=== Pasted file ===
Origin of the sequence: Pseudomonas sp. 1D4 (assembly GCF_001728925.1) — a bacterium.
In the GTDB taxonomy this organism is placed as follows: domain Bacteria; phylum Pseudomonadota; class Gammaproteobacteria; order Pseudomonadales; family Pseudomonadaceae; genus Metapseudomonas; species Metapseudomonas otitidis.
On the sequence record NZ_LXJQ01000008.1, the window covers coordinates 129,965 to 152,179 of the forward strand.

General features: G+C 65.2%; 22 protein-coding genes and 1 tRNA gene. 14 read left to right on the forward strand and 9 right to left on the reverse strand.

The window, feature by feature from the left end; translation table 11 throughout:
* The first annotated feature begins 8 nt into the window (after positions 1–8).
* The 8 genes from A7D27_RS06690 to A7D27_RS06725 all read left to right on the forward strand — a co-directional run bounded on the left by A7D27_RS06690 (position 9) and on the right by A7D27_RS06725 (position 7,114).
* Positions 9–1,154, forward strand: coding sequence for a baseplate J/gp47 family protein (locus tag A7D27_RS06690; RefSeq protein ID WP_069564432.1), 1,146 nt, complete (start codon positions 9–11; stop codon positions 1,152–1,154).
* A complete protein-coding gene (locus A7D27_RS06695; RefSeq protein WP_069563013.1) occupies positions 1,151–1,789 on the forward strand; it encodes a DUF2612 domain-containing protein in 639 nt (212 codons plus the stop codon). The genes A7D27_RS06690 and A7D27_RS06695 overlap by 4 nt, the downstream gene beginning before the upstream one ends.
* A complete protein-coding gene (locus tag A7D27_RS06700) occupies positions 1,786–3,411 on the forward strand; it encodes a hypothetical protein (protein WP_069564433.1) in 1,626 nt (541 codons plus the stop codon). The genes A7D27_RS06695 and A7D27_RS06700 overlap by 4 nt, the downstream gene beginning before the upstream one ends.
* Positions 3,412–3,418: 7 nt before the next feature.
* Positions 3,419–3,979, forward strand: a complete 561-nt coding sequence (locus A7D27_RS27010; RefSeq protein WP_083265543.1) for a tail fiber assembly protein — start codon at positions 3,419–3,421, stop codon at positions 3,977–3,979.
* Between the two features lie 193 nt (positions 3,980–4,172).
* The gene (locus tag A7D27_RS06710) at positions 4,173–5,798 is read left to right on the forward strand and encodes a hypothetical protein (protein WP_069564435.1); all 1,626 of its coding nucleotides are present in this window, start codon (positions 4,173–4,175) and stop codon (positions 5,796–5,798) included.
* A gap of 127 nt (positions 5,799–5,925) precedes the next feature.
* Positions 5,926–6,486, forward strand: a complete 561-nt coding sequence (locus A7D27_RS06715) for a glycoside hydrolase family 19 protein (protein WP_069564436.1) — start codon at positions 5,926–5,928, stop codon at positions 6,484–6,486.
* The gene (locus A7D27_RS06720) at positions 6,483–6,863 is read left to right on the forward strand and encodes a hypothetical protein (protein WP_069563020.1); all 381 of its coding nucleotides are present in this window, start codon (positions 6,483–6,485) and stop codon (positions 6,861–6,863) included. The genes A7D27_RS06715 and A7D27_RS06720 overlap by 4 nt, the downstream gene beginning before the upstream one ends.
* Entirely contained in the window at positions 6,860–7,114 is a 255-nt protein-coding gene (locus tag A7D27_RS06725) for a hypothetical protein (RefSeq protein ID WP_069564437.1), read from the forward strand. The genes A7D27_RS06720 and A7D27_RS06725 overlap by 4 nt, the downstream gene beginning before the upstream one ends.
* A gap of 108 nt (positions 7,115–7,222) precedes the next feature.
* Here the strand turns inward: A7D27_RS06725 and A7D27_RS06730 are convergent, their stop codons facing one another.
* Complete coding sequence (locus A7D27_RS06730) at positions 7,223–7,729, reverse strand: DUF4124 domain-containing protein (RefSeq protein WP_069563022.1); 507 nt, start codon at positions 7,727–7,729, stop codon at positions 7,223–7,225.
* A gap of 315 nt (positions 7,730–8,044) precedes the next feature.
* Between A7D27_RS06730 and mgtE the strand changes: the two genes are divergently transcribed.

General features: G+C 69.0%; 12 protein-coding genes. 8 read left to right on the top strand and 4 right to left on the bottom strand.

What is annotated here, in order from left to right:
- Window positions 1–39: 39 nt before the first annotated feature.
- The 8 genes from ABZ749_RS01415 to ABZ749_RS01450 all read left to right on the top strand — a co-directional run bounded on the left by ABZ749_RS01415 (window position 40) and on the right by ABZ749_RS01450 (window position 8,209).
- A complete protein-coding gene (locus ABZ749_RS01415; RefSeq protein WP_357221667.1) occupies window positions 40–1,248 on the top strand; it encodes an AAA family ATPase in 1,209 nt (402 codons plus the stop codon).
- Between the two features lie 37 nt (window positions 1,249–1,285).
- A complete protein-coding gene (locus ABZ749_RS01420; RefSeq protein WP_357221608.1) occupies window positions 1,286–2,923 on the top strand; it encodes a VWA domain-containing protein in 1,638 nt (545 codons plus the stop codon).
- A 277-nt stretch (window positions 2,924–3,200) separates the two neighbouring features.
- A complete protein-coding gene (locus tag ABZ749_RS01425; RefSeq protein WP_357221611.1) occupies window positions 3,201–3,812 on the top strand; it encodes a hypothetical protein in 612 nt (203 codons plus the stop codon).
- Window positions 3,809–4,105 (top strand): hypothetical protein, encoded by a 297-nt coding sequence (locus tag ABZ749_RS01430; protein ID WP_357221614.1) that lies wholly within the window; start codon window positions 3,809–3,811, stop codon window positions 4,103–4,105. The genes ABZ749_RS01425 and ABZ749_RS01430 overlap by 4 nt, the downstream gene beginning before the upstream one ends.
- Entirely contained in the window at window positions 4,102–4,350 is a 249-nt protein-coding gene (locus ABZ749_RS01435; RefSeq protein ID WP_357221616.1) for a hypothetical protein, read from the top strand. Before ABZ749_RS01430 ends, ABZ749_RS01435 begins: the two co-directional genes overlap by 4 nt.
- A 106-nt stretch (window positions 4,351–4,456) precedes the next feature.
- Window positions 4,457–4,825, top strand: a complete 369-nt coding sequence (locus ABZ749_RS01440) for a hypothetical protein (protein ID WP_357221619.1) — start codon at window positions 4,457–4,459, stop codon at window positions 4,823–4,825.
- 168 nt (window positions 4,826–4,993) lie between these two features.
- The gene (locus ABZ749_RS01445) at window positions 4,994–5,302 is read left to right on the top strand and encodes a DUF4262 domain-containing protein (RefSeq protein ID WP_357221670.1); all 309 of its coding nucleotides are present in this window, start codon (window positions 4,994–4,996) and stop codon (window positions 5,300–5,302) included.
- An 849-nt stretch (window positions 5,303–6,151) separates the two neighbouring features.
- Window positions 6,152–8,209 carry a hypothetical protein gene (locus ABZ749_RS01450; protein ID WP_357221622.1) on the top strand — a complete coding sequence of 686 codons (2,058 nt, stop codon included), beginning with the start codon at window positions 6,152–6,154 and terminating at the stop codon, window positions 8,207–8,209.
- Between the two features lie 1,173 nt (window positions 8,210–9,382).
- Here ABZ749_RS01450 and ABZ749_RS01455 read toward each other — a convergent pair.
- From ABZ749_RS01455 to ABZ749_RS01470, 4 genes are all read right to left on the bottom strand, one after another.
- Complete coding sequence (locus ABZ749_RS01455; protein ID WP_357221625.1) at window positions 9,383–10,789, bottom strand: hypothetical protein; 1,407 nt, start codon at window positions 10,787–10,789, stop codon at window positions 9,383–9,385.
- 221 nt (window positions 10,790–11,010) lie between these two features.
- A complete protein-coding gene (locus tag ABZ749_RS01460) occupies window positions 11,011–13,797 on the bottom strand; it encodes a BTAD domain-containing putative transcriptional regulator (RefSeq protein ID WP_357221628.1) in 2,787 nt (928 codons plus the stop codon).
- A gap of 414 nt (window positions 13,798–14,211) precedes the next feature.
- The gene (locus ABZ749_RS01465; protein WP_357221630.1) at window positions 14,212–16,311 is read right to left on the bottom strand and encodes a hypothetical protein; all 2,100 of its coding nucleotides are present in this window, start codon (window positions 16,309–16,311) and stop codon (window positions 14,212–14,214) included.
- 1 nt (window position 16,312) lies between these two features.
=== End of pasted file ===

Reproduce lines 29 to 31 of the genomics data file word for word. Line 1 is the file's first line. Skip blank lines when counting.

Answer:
- Between the two features lie 37 nt (window positions 1,249–1,285).
- A complete protein-coding gene (locus ABZ749_RS01420; RefSeq protein WP_357221608.1) occupies window positions 1,286–2,923 on the top strand; it encodes a VWA domain-containing protein in 1,638 nt (545 codons plus the stop codon).
- A 277-nt stretch (window positions 2,924–3,200) separates the two neighbouring features.